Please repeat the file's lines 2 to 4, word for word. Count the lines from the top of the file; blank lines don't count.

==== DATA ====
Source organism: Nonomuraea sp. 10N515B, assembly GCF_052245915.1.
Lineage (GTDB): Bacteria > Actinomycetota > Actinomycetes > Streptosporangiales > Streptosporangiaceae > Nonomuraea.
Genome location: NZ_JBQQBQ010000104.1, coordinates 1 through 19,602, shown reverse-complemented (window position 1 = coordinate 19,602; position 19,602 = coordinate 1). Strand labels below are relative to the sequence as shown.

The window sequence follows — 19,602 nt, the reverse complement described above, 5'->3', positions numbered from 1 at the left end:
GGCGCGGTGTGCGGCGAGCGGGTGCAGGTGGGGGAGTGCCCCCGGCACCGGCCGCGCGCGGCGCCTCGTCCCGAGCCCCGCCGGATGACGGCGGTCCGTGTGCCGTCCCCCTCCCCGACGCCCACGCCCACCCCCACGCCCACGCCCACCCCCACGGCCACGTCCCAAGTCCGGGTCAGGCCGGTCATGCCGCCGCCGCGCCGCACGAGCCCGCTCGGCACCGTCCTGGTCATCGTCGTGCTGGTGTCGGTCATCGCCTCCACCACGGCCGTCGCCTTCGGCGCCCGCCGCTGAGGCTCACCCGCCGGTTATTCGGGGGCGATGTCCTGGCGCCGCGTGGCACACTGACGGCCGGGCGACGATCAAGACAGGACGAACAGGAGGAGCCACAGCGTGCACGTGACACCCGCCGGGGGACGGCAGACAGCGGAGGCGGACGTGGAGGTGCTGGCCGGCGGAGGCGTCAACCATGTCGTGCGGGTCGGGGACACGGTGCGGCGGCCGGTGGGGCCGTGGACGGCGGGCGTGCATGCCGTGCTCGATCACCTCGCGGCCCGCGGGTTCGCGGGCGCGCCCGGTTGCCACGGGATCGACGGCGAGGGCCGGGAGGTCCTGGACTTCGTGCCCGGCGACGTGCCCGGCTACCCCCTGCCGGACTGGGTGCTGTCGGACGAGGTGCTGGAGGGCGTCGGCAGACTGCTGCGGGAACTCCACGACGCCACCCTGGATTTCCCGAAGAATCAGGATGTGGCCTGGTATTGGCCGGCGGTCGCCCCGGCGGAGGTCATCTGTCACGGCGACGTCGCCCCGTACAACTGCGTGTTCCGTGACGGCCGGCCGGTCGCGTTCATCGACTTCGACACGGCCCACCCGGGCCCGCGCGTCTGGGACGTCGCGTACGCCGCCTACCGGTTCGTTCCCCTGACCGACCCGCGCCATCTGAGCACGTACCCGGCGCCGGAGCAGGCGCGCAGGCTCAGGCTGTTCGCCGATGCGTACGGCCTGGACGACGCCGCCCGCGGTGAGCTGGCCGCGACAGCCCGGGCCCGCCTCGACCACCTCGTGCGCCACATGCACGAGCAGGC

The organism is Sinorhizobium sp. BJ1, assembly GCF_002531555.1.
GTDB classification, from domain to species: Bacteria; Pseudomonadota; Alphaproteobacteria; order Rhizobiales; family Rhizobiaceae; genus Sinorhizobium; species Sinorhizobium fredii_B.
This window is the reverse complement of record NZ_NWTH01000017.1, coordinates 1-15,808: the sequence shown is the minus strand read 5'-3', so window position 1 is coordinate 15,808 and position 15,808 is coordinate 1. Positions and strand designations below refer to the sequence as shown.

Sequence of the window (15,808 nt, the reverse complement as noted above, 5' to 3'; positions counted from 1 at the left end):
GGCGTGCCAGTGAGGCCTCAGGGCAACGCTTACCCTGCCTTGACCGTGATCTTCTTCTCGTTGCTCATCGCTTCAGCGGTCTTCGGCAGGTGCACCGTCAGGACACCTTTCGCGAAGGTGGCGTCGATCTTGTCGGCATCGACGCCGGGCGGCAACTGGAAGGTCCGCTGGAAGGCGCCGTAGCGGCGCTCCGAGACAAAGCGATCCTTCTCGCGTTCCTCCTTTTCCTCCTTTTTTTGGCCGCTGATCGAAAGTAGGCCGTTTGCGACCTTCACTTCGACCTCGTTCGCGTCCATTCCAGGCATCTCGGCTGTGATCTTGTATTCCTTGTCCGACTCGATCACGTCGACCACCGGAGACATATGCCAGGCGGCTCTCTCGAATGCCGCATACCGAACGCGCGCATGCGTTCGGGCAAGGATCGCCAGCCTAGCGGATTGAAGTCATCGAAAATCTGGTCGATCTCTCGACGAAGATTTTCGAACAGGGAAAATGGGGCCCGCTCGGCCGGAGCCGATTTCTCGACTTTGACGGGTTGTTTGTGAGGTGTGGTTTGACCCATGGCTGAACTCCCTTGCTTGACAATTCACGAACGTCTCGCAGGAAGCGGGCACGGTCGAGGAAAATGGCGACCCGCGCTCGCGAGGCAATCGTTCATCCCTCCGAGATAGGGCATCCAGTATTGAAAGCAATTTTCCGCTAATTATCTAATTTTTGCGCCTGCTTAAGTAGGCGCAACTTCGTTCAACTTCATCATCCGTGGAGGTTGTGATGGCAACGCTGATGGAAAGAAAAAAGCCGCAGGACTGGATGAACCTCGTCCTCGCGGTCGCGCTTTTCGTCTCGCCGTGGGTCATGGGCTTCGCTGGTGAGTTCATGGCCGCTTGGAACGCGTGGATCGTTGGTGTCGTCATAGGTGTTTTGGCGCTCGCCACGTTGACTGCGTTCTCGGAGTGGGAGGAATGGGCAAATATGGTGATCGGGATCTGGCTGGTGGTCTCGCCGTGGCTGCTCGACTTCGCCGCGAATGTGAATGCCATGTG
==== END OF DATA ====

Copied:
Lineage (GTDB): Bacteria > Actinomycetota > Actinomycetes > Streptosporangiales > Streptosporangiaceae > Nonomuraea.
Genome location: NZ_JBQQBQ010000104.1, coordinates 1 through 19,602, shown reverse-complemented (window position 1 = coordinate 19,602; position 19,602 = coordinate 1). Strand labels below are relative to the sequence as shown.

The window sequence follows — 19,602 nt, the reverse complement described above, 5'->3', positions numbered from 1 at the left end: